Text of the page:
Published: Jan 1952
| ||Format||Pages||Price|| |
|PDF (1.9M)||16||$25||  ADD TO CART|
|Complete Source PDF (4.8M)||16||$55||  ADD TO CART|
A large number of combinations of materials, both metallic and nonmetallic, were subjected to conditions producing fretting corrosion in an effort to evaluate their comparative susceptibility to this action. A table is given listing the results in three groups of relative resistance. Observations were also made to determine qualitatively the effect of such variables as velocity of slip, pressure between surfaces, amount of slip, and surface finish. All rigid materials were found either to corrode with oxide debris or to be affected by a fretting action which roughened the surface. Two contradictions to published data were found in that magnesium on cast iron is a poor combination and that surface roughness has little effect. Some nonmetallic materials are worse than metals. Dry lubricants delay the action, whereas rubber cement by excluding air prevented corrosion during the test life. A rubber gasket completely stopped the corrosive action.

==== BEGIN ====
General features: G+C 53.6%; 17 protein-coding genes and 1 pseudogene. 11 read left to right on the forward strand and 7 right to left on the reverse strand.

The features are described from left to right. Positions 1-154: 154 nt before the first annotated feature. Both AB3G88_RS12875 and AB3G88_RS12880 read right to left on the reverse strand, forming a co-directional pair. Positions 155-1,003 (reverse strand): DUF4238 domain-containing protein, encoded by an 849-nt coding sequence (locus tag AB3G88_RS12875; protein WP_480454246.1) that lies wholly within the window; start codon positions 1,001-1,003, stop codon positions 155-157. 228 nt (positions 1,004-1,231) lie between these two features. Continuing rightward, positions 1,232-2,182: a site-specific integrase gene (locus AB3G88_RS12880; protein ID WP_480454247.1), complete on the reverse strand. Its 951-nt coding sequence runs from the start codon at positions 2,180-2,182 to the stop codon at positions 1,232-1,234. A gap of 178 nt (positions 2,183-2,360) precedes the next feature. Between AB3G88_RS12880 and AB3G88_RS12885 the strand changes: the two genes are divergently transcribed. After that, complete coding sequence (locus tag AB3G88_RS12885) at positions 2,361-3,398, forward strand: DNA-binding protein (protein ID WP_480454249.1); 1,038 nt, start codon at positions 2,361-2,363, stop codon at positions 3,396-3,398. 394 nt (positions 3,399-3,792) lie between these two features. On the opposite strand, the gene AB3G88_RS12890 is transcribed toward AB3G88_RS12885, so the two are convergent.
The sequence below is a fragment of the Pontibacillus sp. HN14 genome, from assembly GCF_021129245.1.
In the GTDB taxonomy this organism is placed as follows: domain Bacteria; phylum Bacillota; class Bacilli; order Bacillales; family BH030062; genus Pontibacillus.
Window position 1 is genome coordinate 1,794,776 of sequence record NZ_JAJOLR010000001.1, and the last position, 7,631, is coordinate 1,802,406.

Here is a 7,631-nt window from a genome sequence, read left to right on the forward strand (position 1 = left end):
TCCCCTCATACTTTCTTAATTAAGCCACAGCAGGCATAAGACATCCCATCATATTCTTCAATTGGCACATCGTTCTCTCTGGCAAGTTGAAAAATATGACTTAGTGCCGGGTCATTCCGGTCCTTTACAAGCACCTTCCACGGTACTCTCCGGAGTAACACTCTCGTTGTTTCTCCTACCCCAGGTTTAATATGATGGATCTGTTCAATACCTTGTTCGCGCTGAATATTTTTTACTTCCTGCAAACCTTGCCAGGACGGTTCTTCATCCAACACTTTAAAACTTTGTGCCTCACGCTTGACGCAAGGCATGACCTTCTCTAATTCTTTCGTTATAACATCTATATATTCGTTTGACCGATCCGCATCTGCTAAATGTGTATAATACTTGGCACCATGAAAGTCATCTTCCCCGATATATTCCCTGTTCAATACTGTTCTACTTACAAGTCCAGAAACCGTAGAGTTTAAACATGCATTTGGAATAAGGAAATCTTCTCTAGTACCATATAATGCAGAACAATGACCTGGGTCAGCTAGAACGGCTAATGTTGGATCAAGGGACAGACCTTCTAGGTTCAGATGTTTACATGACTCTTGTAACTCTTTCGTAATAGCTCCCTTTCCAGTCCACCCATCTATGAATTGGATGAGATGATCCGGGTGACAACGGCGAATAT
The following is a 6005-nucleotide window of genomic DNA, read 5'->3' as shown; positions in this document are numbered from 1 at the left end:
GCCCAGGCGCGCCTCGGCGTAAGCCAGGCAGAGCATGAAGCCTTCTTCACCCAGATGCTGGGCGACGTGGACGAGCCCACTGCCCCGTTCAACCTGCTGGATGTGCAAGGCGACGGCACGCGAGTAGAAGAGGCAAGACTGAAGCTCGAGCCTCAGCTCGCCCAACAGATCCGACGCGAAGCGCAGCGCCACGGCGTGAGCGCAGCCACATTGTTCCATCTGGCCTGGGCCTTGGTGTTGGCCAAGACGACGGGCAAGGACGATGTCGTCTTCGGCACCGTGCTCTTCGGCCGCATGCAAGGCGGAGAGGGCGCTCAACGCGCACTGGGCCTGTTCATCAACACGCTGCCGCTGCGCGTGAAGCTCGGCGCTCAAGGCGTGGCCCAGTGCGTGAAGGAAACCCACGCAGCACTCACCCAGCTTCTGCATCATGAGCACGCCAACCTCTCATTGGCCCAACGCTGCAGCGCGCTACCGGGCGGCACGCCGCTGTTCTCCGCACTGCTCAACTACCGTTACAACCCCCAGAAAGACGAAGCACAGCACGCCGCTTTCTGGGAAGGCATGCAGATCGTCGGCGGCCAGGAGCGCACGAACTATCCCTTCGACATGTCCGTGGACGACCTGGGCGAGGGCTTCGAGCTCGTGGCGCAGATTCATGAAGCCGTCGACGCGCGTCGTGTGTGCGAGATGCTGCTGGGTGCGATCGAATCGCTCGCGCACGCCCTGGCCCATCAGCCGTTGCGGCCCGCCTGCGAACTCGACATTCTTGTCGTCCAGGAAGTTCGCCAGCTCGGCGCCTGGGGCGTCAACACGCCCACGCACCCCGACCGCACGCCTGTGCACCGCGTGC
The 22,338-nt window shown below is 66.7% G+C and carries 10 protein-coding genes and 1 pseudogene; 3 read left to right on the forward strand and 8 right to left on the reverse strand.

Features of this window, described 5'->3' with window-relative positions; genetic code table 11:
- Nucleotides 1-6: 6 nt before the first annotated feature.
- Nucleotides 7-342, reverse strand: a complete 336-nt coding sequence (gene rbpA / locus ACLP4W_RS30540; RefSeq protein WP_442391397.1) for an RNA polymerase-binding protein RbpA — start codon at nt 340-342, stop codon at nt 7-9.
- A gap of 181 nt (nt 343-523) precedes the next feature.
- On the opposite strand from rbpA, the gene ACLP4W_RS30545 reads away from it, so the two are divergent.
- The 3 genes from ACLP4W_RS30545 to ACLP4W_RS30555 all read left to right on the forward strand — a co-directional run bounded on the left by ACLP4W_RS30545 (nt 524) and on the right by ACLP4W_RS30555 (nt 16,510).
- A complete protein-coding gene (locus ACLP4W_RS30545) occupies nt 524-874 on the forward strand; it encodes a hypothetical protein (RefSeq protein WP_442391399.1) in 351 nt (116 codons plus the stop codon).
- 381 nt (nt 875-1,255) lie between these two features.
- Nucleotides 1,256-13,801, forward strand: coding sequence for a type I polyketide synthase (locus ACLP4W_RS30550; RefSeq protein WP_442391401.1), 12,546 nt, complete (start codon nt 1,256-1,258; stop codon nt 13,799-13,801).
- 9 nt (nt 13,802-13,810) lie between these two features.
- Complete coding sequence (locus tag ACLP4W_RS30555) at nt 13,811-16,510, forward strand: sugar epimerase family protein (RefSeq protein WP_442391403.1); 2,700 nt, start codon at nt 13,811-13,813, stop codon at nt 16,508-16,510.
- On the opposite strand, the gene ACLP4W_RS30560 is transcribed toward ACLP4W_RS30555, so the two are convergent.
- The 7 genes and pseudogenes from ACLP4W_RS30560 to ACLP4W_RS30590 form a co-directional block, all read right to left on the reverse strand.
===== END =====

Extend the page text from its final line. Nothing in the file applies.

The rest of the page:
McDowell, J. R.
Research Engineer, Westinghouse Research Laboratories, East Pittsburgh, Pa.
Paper ID: STP46115S